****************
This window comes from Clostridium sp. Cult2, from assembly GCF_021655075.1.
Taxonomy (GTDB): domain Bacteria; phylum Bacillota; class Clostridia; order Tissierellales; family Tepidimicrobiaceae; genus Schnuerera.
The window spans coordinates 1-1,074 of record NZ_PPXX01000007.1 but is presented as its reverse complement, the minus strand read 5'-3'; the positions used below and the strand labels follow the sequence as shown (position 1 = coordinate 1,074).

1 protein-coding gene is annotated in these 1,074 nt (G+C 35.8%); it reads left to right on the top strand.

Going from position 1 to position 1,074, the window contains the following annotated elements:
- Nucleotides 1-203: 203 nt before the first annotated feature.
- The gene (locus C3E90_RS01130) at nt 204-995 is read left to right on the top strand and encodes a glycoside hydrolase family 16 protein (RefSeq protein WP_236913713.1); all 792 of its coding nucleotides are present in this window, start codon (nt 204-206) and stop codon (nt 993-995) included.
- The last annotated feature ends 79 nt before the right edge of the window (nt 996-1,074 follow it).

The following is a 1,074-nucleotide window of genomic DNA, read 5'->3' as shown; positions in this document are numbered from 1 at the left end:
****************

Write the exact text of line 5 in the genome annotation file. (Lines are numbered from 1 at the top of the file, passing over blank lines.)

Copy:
Going from position 1 to position 1,074, the window contains the following annotated elements: